Bond fingerprint gadget helps fund Northamptonshire Police

Dr John Bond stands with CERA machine
Image caption The CERA machine reveals previously undiscovered fingerprints on metal

A machine that uses a pioneering process to reveal hidden fingerprints on metal is earning Northamptonshire Police "several thousand pounds".

Developed by Dr John Bond, the force's former scientific support manager, the unit reveals the prints using a large electrical voltage and ceramic powder.

The process of "fingerprint visualising" was patented by the force so it could earn royalties.

The first device has now been sold to a police force in America.

Dr Bond still retains close links with the force, although he is now employed by the University of Leicester.

He said: "I am delighted to hear that the first machine has been sold and this is bringing some benefit to policing in Northamptonshire.

"It reflects that CERA (Cartridge Electrostatic Recovery and Analysis) is now established as a new way of finding fingerprints. The innovation is not a flash in the pan."

'Lockerbie bombing'

Dr Bond created CERA in 2008 using homemade components joined together by twisted wire and gaffer tape. It was then developed in collaboration with scientists at the University of Leicester's department of chemistry.

Image caption Dr Bond said CERA opens "new opportunities" to help investigations

The technique reveals previously undiscovered fingerprints on metal, especially gun shell casings, by applying a large voltage to the metal and then adding ceramic beads coated with a fine powder to the surface.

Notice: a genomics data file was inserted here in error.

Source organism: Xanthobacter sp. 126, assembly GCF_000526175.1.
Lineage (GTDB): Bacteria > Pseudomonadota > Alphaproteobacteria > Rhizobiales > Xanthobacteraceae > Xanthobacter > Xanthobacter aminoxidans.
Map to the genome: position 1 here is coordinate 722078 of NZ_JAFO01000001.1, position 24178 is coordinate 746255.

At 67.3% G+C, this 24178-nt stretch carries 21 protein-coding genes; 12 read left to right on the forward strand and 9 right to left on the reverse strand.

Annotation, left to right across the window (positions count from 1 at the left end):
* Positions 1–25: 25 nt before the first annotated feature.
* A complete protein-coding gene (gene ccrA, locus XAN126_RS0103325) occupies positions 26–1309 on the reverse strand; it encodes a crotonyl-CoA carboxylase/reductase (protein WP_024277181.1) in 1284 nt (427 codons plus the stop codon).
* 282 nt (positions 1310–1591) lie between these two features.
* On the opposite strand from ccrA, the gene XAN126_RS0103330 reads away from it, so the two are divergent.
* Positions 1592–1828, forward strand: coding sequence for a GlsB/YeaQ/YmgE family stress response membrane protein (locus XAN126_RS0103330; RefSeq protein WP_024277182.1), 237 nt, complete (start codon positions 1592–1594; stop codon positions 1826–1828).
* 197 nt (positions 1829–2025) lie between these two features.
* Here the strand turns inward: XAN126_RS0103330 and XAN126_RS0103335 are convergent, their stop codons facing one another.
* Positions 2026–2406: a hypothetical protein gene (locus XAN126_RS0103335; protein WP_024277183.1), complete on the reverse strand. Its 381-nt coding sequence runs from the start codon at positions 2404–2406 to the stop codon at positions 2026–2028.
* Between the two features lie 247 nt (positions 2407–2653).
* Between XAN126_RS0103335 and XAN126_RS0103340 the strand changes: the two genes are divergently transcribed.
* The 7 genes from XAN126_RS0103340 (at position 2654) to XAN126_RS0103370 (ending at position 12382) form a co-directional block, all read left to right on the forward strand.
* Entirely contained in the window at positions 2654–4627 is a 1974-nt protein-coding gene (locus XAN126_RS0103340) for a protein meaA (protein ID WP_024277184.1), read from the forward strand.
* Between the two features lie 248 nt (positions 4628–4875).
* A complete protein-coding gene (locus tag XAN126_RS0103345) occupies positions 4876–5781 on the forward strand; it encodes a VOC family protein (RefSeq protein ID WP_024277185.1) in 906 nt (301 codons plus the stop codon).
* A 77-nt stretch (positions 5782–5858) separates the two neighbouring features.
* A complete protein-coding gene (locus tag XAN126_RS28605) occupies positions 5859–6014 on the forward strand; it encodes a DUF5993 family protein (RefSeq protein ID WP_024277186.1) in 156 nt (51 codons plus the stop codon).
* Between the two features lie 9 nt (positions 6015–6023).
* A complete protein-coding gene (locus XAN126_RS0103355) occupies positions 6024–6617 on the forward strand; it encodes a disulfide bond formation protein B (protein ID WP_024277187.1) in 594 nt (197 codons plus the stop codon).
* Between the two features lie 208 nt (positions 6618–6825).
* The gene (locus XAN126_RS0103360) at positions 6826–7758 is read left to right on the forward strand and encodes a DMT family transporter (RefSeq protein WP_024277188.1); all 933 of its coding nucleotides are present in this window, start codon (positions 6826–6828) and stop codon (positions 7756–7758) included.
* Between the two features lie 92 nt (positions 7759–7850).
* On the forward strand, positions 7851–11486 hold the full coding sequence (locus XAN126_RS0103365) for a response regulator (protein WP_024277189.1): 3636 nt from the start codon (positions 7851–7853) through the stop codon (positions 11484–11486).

This reacts with the corrosion on the metal left over from fingerprints, even after they have been wiped off, revealing the original fingerprint pattern.

Dr Bond said that in the future, CERA may reveal fingerprints from surfaces exposed to extreme heat or from a weapon that has been disposed off down a drain.

"It has enabled investigators to look at historic events like the Lockerbie bombing from a different perspective, opening up new opportunities from items that may have been handled by the bomber," he said.

Police hope the technique can provide breakthroughs on previously unsolved cases.

Northamptonshire's Chief Constable Adrian Lee said: "A key part of improving trust and confidence is crime reduction, and anything which helps detect offenders is a key part of this.

"The link between developments in forensic science aiding detection of offenders, and trust and confidence, is clear."

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